TS (NovDec07) - DC Motors

By Editor,

By: Matt Vallez

This month, let’s do some comparing; I am sure all of you have heard the phrase; “let’s compare apples to apples” well it sounds good and everybody uses this analogy to compare whatever it is they happen to be selling at the time. This month I will attempt to demystify the hocus-pocus around electric motors and controllers so we can compare the different brands. I will get us to a point where we are focusing on the real working attributes, not just the rating attributes, or marketing attributes of one electric DC motor manufacture to another, and one controller manufacture to another. Simply stated we will be comparing apples to apples.


DC electric motors can be rated in different ways. The NEMA or the National Electrical Manufactures Association has established the standards for ratings of DC motors performed at test intervals of 2 minutes, 5 minutes and one hour. The one-hour rating is also considered the “continuous current rating” Then there is the peak ratting, this is a marketing rating only, designed to allow for tagging the motor with the higest horsepower possible. Imagine the peak rating as the maxim RPMs a new car engine is capable of hitting, say 6,000 RPMs. Above the 6,000 mark on the tachometer the numbers are all red because the engine of this new car is not designed to go that fast. So 6,000 RPMs are the peak. You would not operate that new car at 6,000 RPMs while driving around town. Now think of the continuous rating as the RPMs of the engine under normal driving conditions. The engine, of a new car will operate at between 1,500 and 2,5000 RPMs during normal driving conditions, this is equal to the “continuous current rating”. Now that we have a simple, understandable analogy to use for peak vs. continuous lets apply this in a practical way to rating our electric DC motors.


Motors are rated differently depending on the manufacturer. Some manufactures use peak horsepower, which is their own marketing rating scale. As an example; a motor with a peak rating of 11-horsepower, the same motor will have a “continuous current rating” or one hour rating of 4 horsepower. With DC electric motors the rating that will allow us to compare apples to apples is the “continuous current rating”. The “continuous current rating” is at what horse power the motor can continue to run. That is most similar to the RPMs from the new car example we used above, at what RPMs the new car will operate at under normal driving conditions, not what the engine is capable of. GE motors in the Nivel catalog are all rated with a voltage, horse power and then @ a certain RPM. This is a “continuous current rating” the horse power given is something that is sustainable for one hour or continuous. Other manufactures may use different marketing methods to rate their motor products. Some are using much higher horsepower claims. These claims are based on peak performance, not a “continuous current rating”, thus not allowing a true apple to apples comparison using just the horse power numbers provided.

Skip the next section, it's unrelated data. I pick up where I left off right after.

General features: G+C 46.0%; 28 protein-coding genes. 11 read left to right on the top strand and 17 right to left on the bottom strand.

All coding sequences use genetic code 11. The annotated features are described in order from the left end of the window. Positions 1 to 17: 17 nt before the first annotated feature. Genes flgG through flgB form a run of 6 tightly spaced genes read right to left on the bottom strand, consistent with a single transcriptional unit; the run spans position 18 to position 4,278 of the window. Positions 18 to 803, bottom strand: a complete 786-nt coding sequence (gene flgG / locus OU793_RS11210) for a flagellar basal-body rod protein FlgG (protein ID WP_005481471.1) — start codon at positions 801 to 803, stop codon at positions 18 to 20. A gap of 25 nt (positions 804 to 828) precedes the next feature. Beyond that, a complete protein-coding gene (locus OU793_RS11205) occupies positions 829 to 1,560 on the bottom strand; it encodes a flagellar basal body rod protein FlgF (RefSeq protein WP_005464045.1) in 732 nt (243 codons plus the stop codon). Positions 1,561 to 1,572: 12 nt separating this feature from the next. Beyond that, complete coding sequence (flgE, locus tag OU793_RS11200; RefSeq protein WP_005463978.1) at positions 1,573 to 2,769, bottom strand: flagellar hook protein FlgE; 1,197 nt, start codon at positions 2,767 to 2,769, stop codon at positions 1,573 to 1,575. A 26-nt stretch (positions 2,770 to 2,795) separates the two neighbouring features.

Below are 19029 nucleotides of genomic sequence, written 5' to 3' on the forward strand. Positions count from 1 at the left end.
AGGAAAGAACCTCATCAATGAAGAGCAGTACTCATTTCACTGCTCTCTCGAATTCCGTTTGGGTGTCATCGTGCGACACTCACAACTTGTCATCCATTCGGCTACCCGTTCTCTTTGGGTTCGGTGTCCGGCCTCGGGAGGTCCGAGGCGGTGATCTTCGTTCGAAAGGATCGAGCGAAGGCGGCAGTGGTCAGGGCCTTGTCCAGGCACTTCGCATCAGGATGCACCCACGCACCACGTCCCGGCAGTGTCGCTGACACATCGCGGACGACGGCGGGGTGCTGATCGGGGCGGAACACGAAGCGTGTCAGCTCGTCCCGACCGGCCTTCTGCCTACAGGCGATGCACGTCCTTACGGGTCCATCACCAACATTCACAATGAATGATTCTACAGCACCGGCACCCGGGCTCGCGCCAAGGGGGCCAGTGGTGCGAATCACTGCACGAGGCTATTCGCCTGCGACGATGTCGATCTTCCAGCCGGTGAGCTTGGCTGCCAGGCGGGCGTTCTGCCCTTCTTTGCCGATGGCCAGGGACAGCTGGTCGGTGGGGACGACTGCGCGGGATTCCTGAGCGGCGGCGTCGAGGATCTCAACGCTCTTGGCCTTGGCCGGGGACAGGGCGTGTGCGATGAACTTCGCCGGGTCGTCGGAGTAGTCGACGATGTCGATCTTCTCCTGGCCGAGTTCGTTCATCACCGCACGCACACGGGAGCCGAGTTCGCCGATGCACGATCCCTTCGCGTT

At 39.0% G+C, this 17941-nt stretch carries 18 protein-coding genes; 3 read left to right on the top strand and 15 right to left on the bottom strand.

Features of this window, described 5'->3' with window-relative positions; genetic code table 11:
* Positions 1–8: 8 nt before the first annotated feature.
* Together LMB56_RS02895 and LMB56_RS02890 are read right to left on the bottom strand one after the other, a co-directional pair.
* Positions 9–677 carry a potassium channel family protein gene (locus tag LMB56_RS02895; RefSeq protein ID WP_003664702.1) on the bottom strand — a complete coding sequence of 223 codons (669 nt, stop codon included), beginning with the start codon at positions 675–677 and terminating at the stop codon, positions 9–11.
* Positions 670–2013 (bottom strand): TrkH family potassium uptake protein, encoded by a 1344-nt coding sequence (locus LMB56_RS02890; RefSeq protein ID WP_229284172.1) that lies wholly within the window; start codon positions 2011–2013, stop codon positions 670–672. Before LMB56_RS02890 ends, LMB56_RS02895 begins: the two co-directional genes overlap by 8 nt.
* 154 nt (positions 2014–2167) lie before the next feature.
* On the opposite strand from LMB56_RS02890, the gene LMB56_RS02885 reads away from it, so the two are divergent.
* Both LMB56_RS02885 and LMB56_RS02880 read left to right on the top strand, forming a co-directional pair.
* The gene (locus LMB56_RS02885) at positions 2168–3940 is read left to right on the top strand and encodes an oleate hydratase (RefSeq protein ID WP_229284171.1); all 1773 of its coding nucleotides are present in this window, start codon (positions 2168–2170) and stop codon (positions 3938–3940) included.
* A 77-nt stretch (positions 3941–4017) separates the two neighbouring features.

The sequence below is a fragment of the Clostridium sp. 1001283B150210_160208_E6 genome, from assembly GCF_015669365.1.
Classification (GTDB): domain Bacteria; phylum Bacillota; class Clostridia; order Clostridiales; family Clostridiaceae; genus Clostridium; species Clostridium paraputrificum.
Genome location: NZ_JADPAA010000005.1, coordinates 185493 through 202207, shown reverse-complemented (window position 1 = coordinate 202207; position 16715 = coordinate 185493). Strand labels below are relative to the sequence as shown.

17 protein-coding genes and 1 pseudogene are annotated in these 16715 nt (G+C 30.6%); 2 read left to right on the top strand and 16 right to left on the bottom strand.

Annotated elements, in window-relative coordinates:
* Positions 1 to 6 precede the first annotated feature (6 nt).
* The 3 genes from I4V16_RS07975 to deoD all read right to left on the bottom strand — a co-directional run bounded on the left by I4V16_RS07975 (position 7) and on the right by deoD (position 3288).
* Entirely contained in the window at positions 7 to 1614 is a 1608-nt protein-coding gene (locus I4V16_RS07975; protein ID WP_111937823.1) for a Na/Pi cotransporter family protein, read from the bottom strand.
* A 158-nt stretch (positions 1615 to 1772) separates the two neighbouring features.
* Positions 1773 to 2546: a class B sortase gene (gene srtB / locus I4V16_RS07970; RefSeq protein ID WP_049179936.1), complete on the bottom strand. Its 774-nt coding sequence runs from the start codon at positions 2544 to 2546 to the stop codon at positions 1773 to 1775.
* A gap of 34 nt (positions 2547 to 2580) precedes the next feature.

Solid state speed controllers are a little different with their own set of rating stats. There is the momentary also known as the peak, 30 second, 1 minute, 90 second, the 2 minute, and the 60 minute also known as the continuous. Most of the OEM manufactures use the two minute rating of their controllers for their marketing. This is done because the 2-minute rating is beyond what would normally be required of the controller, whereas the momentary rating is maximum the controller will put out for a short amount of time, less than 30 seconds. The 2-minute rating is what Curtis, GE and Alltrax use to rate their controllers. When Alltrax states that their AXE4865 is a 650-amp controller, which means it is rated for two minutes at approximately 650 amps. This number is approximate and is usually rounded up to an even number close to the 2-minute actual. In the case of controllers the 2-minute rating is what you want to use so you are comparing apples to apples. Some controller manufactures, just like some motor manufacturers that are out there, want to give themselves an edge. One way is to use their peak rating as the specified numbers they do their marketing with. This makes it more difficult to compare these controllers with other controller manufacturers.


The bottom line on this topic is be careful, do not believe all the stats from someone’s marketing literature. Make sure you get the “continuous current rating” when comparing DC electric motors and the “2-minute rating” when comparing controller manufactures s. By getting the real numbers, you will tell be able to know exactly what you are getting. You will then be able to make an informed decision comparing apples to apples.


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